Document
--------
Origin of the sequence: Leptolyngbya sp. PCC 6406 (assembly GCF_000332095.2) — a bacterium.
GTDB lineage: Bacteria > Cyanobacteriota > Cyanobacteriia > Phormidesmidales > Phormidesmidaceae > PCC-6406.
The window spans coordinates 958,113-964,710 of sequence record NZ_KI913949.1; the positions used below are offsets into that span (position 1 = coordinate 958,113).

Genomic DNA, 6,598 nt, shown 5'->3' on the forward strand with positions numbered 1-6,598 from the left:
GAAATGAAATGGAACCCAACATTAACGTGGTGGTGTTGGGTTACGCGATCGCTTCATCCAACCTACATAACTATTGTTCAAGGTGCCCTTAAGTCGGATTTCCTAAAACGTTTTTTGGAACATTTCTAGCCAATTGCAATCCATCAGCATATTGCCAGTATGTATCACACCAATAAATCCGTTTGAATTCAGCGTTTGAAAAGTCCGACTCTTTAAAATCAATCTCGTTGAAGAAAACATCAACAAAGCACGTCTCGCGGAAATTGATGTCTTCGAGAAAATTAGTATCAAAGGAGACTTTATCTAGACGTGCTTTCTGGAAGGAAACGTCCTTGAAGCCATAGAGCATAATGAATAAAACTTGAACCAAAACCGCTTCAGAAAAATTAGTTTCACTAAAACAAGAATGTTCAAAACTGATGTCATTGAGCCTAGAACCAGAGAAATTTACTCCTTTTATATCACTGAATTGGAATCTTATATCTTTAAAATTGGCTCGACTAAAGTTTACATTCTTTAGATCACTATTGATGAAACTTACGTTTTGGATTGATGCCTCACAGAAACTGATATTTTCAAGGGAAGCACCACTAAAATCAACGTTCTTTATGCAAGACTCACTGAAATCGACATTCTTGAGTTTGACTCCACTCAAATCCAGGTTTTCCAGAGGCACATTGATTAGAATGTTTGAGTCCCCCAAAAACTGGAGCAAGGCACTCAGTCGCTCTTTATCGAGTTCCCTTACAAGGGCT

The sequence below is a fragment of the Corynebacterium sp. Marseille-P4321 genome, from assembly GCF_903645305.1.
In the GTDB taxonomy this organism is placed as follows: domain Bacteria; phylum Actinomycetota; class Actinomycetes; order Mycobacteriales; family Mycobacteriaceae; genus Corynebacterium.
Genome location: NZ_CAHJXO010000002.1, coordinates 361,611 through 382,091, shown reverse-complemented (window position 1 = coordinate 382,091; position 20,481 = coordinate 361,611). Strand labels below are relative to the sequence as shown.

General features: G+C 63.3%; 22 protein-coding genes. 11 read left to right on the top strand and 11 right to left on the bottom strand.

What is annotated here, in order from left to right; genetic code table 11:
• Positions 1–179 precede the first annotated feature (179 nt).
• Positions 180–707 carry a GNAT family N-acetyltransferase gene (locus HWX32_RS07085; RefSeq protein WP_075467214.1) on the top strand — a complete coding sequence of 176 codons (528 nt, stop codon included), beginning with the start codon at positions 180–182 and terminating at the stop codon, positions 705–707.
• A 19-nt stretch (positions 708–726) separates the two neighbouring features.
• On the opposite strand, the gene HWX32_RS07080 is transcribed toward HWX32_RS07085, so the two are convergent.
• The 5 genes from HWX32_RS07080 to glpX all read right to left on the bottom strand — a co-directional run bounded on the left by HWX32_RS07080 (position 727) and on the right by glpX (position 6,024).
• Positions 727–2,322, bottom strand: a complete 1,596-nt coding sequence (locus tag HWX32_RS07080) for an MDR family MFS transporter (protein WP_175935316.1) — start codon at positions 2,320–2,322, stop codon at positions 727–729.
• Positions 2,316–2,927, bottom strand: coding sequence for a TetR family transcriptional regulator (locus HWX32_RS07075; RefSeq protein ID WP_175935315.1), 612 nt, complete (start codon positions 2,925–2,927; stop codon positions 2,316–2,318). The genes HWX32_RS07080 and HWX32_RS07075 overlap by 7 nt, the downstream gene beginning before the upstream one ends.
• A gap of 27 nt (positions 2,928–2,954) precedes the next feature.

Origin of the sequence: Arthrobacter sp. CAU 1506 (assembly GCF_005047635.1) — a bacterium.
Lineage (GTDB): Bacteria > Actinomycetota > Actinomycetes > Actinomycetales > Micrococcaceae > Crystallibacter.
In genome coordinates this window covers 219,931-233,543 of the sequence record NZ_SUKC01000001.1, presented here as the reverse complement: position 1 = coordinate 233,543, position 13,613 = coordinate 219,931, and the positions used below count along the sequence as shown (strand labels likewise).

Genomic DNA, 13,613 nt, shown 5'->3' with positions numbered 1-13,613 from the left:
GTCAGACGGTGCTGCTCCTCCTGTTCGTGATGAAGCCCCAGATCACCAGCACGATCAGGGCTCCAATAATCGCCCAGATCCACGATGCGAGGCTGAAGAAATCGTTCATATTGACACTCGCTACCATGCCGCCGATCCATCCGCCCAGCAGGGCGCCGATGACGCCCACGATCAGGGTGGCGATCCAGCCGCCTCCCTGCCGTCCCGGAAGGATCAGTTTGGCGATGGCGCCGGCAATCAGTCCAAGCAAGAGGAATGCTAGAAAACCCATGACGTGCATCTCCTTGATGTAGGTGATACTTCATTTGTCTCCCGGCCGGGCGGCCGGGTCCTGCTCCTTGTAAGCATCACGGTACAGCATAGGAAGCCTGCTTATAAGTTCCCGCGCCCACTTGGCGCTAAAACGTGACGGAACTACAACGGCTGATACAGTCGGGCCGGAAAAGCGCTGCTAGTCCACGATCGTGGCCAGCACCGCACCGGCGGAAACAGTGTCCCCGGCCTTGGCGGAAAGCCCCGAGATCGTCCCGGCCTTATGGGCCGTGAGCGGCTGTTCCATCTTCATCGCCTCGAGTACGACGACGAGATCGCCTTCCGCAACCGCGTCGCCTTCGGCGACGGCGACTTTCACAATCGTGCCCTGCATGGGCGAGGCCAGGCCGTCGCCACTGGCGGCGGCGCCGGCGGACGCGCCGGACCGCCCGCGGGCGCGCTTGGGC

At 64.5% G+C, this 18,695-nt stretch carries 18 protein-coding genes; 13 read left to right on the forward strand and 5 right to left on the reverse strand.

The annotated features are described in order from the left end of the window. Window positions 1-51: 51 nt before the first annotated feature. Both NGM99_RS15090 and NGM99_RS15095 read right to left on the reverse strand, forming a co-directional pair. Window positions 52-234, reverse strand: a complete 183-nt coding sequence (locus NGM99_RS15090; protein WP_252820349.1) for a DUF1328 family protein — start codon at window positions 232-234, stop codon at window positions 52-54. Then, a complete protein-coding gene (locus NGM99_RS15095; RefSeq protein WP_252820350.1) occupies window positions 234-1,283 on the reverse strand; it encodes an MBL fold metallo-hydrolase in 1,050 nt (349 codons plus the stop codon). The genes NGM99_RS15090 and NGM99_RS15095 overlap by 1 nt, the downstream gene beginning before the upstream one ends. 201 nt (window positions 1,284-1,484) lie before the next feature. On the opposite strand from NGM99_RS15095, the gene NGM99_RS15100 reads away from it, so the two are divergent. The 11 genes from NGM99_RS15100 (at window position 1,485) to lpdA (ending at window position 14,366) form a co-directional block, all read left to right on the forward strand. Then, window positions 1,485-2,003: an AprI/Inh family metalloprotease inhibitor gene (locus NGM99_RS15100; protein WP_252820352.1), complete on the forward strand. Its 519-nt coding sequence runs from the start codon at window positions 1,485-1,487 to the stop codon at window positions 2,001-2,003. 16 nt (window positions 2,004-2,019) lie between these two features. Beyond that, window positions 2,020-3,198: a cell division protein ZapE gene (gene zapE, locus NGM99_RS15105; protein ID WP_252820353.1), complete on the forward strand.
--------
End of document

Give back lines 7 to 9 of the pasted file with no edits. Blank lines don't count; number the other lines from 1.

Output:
In the GTDB taxonomy this organism is placed as follows: domain Bacteria; phylum Actinomycetota; class Actinomycetes; order Mycobacteriales; family Mycobacteriaceae; genus Corynebacterium.
Genome location: NZ_CAHJXO010000002.1, coordinates 361,611 through 382,091, shown reverse-complemented (window position 1 = coordinate 382,091; position 20,481 = coordinate 361,611). Strand labels below are relative to the sequence as shown.

General features: G+C 63.3%; 22 protein-coding genes. 11 read left to right on the top strand and 11 right to left on the bottom strand.